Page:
ZootopiacoverGrade: A
Entire family: Yes
2016, 108 min., Color
Rated PG for some thematic elements, rude humor, and action
Aspect ratio: 2.39:1
Featured audio: DTS-HDMA 7.1
Bonus features: B+
Includes: Blu-ray, DVD, Digital HD
Amazon link

Most of the time trailers oversell a film. Not Disney’s Zootopia, which is even better and more distinctive than the trailer would have you believe.

Like Who Framed Roger Rabbit, it’s a crime mystery featuring animated characters (but without the live action component), and like any number of Disney movies it’s about a main character who dreams beyond the limitations imposed by parents, society, or physical stature. It’s about a young bunny named Judy Hopps (Ginnifer Goodwin) who wants to go against her biological destiny to farm carrots like her mother and father and instead become a police officer in the big animal city of Zootopia.

Disney has a deft way of introducing the basic premise and characters, then quickly getting to the start of the action. We saw it in that poignant montage in Up, and we see it here as directors Byron Howard, Rich Moore, and Jared Bush take us to an amusing (and spot-on) Zootopiascreen2performance of a school play with Judy’s parents filming her sketch about the history of animals—how once animals were predators and prey before they evolved into a higher order where predators and prey could peacefully co-exist and could become anything they want. But we quickly see the clash between idealism and the kind of realism that kids today can identify with, when on the school playground a fox bully takes tickets away from a group of “prey” kids, and Judy, still in her I-wanna-be-a-police-officer uniform, tries to stop the much bigger bully. She’s feisty, but is knocked down and clawed as a reminder that she is what she is, and told by the fox that she’ll never become a police officer. But some animals—and people—rise to the challenge, and when we fast-forward 15 years later we see Judy leaving her small-town environment and heading for Zootopia to train at the Police Academy.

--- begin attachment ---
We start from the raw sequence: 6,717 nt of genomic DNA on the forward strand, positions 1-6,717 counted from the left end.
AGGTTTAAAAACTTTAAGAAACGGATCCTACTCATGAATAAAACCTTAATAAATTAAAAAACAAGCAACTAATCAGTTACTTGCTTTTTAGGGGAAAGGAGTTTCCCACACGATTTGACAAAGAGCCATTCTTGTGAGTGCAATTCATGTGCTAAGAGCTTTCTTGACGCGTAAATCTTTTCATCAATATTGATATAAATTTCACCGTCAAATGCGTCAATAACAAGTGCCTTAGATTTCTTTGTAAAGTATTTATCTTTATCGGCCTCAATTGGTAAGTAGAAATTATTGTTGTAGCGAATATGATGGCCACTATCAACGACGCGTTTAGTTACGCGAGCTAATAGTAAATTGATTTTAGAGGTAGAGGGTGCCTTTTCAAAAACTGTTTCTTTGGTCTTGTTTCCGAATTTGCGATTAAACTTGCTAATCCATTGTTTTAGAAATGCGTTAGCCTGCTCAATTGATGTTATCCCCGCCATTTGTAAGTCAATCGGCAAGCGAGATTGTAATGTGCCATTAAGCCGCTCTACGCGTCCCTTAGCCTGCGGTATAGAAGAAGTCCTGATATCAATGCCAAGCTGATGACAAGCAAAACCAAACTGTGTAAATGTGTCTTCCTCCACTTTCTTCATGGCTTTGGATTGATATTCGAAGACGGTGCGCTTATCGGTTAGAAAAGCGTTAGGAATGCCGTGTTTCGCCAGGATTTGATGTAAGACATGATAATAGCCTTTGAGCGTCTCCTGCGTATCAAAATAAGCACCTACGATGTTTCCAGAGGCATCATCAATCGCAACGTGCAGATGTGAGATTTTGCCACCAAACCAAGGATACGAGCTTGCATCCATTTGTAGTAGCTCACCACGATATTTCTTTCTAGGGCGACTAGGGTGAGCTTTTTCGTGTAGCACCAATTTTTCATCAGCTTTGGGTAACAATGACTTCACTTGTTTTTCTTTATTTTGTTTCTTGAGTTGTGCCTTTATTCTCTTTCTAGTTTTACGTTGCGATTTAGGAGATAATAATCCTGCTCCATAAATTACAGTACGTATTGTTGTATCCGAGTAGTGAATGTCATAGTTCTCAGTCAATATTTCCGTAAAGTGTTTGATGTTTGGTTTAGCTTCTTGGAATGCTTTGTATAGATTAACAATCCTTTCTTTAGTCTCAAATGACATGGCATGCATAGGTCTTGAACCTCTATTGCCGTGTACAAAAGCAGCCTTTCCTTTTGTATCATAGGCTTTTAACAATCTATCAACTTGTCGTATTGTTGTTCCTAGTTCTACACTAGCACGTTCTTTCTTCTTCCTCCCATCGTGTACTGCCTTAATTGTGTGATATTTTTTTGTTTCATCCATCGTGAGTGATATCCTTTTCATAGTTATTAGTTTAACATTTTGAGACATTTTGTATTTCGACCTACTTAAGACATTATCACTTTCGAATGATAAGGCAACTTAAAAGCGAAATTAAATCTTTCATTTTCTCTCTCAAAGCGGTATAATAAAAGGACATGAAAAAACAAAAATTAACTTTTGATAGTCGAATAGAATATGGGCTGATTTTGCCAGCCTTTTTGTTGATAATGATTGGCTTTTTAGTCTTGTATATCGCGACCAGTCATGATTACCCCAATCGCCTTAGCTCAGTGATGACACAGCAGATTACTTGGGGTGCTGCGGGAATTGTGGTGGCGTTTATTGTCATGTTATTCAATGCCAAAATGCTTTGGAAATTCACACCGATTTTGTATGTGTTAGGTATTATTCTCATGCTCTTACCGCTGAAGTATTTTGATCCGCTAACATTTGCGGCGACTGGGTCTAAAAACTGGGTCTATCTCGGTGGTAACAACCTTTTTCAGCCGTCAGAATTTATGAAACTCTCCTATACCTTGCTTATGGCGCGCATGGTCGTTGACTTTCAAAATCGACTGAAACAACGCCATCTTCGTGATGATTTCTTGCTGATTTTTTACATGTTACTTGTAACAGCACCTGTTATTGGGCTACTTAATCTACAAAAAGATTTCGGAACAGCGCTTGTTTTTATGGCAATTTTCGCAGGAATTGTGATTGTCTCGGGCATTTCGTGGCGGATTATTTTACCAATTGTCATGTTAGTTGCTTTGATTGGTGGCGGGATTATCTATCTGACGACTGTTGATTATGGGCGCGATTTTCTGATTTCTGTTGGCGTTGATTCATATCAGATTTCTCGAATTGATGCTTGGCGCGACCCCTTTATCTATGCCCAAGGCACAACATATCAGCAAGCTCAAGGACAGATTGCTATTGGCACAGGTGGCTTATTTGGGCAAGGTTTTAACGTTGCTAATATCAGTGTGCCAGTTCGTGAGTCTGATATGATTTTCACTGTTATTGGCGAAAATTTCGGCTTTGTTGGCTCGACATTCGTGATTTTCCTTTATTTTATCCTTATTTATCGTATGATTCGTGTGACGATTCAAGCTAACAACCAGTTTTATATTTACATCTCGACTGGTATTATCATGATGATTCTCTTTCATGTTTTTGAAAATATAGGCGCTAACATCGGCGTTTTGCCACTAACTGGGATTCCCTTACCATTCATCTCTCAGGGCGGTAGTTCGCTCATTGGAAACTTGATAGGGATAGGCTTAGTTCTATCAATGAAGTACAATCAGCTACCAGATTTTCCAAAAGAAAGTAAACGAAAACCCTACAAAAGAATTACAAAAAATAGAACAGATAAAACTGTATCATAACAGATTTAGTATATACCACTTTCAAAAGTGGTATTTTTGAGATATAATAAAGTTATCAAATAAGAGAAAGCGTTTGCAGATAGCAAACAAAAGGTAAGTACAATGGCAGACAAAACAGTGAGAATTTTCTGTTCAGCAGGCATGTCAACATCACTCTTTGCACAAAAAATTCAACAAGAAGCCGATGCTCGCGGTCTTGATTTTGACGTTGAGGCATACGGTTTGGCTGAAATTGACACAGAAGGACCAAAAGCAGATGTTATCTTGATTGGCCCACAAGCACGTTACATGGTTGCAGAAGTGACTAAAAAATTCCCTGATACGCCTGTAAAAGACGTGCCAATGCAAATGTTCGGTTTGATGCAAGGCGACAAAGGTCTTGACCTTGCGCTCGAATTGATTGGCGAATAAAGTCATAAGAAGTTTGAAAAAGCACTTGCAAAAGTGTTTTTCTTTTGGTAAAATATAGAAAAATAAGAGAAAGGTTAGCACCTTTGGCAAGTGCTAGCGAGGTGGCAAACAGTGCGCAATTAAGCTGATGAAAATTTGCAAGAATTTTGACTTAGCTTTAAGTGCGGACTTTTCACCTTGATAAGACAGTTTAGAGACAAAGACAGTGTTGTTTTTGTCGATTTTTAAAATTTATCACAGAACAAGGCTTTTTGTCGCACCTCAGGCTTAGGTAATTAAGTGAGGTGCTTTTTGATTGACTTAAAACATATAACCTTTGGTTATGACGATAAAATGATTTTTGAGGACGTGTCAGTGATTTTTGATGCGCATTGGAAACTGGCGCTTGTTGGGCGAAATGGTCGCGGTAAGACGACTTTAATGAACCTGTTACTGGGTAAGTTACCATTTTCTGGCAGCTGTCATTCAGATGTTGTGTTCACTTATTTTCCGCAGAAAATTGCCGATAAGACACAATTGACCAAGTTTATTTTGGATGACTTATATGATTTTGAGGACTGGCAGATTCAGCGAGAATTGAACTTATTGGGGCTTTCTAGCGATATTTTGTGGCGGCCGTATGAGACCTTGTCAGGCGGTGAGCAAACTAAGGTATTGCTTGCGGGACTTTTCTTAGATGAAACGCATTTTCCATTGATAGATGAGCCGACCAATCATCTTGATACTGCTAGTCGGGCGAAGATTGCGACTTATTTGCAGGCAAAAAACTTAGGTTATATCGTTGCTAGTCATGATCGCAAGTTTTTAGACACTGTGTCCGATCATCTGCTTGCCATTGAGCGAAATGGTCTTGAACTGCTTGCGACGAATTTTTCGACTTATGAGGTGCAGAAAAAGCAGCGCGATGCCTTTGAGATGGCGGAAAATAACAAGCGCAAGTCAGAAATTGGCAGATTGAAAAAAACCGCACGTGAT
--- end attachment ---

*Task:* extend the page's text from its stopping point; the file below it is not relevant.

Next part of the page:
After rising to the top of her class Judy becomes the first bunny police officer, only to find herself going up against a good-old-boy network led by Chief Bogo (Idris Elba), in a a work environment where everyone is taller, bigger, stronger. Even the mayor is a lion (J.K. Simmons) who has an assistant who’s a sheep (Jenny Slate). So there are still subtle traces of a natural order based on survival of the fittest, which means Zootopiascreen1that Judy has to become more resourceful to break her glass ceiling. Assigned the demeaning job of meter maid, she nonetheless finds a way to earn a shot at finding one of 14 missing predators in the city’s biggest investigation. Given 48 hours, she partners with a con-artist Fox named Nick Wilde (Jason Bateman) the way that Nick Nolte did with Eddie Murphy in 48 Hours. And yes, the allusion is deliberate. When they later come across a lab operation that reminds you of Breaking Bad, in case you don’t get the visual allusion they toss out the line about “Walter and Jesse coming soon.” And what would an animated crime film be without an homage to The Godfather?

It’s these kind of touches that make Disney animated films entertaining for adults as well as children. The dialogue in Zootopia is sharp, and the writers have a lot of fun playing with clichés pertaining to species like lemmings, sloths, and rabbits (“Your mom and I and your 275 brothers and sisters”). The characters have as much personality as any human, the plot is complicated but not confusing, and Disney once again does what Disney does best: creating a complete world that’s fun to visit. Fans of Shakira will like that she plays pop star Gazelle, and Nate Torrence is incredibly endearing as Officer Clawhauser. Really, though, all of the voice talents—name or no name—do a fantastic job. Add on a few positive messages for children and adolescents and you’ve got another animated classic-to-be. Zootopia is top-tier Disney, the kind of film that families will want to watch over and over again, so be sure to go with the Blu-ray for top-quality HD.

Language: OMG and euphemistic versions of swearwords is all
Sex: One comic scene has Judy “shocked” to go to a “nude spa club” for animals, none of which are wearing any clothing (but no genitalia visible—think Barbie and Ken dolls)
Violence: Given the criminal investigation at the heart of the film, there really isn’t much. One character is attacked and blinded off-screen, two more are scratched, and there’s an extended moment of peril for the two main characters
Adult situations: A poisonous plant being distilled in a lab and some con-man trickery stand out, but the whole idea of a police investigation is pretty adult, and bullying emerges as a theme
Takeaway: The House of Mouse makes animation look easy, but it all starts with characters we care about, and there are plenty of likeable characters to be found in Zootopia